The following is from reader NII who sent his comments and the article from Calculated Risk:
WHY I AM CONCERNED THAT THE FORECLOSURE PROBLEM IS STILL BAD.
FROM BELOW: “….close to 5 million properties with more than 25% negative equity.”
NII: That is 5 million out of 50 million mortgages, i.e., 10% of total are potential foreclosures. Using $200,000 as average value of 25% underwater mortgages, I get $1,000 billion in potential value for mortgages going into foreclosures. U.S. bank reserves are $1,300 billion. Mortgage foreclosures still matter.
Depending on how many foreclosures come from this “likely” group, that number would then be added to Real Estate Owned (REO) numbers of ~ 600,000. REO is bank’s owning homes after foreclosures. Fannie, Freddie, FHA, VA own another 287,000 homes. That total is 872,000 homes to be sold from foreclosures.
With a potential off part, perhaps the majority, of the 5 million under water by 25% likely to go into foreclosure, the foreclosure overhang has a long way to go. Housing prices and housing starts will reflect this foreclosure overhang for several years at least.
ARTICLE: An interesting story of why people walk-away from mortgage. Note the condo is on the market for the sale price in 1999–$179,000 with a mortgage of $240,000 in 2011 and a purchase price of $312,000 in 2006. The family’s annual income is $150,000 versus the sale price of $179,000.
Saturday, May 21, 2011 Walking Away in Chicago by CalculatedRisk on 5/21/2011 09:54:00 PM
From Mary Ellen Podmolik at the Chicago Tribune: Sinking values prompting homeowners to consider strategic default as best business decision (ht Ann)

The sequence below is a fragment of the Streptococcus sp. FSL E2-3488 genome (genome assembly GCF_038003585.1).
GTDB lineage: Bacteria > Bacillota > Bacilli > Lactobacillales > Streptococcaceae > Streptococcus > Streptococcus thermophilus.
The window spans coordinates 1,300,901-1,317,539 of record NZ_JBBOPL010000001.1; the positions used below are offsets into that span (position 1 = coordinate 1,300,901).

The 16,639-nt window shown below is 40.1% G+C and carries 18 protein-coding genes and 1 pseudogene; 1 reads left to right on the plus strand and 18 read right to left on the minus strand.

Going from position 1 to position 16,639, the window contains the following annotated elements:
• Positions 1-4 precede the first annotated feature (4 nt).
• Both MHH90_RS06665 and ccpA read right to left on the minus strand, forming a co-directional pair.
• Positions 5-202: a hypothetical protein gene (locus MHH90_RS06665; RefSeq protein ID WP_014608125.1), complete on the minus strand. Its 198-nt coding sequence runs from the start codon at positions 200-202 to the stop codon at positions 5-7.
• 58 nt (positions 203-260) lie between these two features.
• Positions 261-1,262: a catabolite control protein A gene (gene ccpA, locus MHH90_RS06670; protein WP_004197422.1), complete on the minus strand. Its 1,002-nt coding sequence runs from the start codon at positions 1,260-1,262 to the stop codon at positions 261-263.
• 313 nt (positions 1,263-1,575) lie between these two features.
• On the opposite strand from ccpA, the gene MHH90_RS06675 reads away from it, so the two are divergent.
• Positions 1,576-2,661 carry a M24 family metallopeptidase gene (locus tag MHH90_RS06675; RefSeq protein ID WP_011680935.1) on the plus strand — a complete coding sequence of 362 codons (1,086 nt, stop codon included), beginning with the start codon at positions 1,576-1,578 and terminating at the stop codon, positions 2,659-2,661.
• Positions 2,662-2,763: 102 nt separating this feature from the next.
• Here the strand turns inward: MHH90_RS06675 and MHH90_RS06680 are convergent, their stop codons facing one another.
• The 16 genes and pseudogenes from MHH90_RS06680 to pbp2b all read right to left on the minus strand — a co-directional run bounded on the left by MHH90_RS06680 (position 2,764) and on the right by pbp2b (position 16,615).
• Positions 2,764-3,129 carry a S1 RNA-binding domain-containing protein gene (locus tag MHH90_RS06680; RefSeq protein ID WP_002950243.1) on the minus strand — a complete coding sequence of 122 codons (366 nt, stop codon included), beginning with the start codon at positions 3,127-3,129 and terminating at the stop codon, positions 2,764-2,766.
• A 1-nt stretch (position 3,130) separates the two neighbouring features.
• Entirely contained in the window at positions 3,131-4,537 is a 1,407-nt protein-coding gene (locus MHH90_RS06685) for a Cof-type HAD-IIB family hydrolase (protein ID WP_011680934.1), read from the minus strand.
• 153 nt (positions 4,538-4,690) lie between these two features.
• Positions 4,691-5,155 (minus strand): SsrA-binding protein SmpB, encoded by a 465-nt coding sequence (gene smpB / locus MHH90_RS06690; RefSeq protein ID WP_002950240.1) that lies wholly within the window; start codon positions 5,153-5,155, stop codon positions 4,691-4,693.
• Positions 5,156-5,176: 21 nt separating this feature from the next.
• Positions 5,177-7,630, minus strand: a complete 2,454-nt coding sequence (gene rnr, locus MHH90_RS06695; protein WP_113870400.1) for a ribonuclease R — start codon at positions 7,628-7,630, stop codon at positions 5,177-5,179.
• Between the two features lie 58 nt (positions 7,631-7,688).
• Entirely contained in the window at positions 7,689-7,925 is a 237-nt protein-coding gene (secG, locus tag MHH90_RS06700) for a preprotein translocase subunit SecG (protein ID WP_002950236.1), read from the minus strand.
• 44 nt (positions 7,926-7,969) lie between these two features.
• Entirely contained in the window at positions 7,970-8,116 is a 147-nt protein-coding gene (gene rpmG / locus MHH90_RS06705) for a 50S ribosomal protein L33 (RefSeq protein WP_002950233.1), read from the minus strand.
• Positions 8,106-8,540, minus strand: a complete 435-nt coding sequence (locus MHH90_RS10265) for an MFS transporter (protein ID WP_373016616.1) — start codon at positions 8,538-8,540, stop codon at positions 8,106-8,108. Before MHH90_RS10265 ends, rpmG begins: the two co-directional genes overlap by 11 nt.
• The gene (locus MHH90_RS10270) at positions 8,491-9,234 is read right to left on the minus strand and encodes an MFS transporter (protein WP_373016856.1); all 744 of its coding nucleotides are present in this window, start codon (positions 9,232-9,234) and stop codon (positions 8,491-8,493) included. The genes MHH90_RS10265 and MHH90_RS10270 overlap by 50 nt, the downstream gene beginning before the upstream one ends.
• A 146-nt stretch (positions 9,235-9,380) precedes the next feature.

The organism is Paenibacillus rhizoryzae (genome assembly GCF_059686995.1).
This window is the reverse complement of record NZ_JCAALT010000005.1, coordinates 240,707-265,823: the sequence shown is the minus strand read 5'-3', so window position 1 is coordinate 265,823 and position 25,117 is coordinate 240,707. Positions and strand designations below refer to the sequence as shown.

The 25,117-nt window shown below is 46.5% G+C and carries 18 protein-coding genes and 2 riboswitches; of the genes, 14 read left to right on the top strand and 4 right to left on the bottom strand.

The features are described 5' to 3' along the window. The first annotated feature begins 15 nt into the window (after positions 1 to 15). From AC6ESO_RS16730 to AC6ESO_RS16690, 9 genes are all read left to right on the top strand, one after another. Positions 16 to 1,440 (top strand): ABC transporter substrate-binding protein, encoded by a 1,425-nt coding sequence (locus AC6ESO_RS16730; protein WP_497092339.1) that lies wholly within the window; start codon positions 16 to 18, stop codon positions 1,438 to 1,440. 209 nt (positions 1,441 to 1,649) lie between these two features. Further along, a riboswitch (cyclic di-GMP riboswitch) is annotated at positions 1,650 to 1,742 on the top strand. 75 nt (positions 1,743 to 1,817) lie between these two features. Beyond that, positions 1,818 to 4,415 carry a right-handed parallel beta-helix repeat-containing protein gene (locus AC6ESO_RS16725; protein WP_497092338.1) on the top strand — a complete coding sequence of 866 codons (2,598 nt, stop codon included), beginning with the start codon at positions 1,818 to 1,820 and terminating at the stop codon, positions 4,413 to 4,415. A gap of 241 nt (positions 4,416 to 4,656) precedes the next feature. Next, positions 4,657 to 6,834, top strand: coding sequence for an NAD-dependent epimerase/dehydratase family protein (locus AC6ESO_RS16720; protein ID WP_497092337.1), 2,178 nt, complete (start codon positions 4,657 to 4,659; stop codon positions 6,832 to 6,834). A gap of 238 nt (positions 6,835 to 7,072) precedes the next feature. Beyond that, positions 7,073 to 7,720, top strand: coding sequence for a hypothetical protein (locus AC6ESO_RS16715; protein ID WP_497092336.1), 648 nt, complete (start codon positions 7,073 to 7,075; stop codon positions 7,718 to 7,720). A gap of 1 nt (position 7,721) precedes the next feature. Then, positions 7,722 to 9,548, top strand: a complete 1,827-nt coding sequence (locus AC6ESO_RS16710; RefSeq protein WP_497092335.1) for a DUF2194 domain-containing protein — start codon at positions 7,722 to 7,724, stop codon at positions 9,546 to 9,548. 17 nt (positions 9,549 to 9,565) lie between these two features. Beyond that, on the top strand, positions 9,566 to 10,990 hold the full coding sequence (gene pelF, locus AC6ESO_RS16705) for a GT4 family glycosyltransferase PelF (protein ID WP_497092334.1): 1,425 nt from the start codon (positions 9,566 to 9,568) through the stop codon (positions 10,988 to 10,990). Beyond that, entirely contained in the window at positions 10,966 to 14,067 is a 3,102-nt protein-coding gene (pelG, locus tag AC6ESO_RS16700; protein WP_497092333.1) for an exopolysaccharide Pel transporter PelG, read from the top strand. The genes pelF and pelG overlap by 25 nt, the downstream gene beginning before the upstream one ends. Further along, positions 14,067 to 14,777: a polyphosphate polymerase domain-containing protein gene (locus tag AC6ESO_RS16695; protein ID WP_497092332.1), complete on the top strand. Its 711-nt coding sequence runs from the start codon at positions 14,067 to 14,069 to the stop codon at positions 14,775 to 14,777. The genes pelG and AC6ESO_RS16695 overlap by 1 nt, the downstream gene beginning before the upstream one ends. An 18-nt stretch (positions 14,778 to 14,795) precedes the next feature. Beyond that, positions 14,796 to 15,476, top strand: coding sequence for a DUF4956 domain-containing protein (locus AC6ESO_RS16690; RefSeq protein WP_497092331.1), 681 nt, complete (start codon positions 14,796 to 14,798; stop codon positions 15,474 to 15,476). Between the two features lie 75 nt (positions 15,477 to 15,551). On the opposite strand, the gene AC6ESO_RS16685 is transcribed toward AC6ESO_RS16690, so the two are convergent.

Marty Likier … put almost 20 percent down to purchase a $312,000 townhouse in Westmont in 2006 and lived there until two years ago, when he remarried and bought a home in Chicago Ridge. For a year he rented the townhouse. When a change in rules at the community meant Likier’s days as a landlord would end, he called his lender and asked if he could rework the loan, but he didn’t have enough equity left to refinance the $240,000 mortgage.
Likier … decided last fall that the struggle wasn’t worth it.
He listed the townhouse … [and has dropped the price to] $179,000, which is lower than the unit sold for when it was built in 1999. He stopped paying the mortgage in January and recently was served with foreclosure papers.
Despite the fact that he and his wife are employed and have an annual household income near $150,000, he’s comfortable with his decision.
A few comments:
• These properties with large negative equity positions are like ticking time bombs for the banks. Eventually these owners will grew tired of the monthly loss, and try to take action. Corelogic reported there were 11.1 million properties with negative equity at the end of last year, and close to 5 million properties with more than 25% negative equity.
• It sounds like this owner could afford the payment as long as he had the unit rented. If the homeowner association changed the rules, he might have legal recourse.
• And talking about recourse … Illinois is a judicial foreclosure state and a deficiency judgment is pretty automatic. With his household income, Mr. Likier will probably be hearing from the bill collectors soon (Ann notes that it would help if his new wife makes most of the income since she probably wasn’t on the condo loan).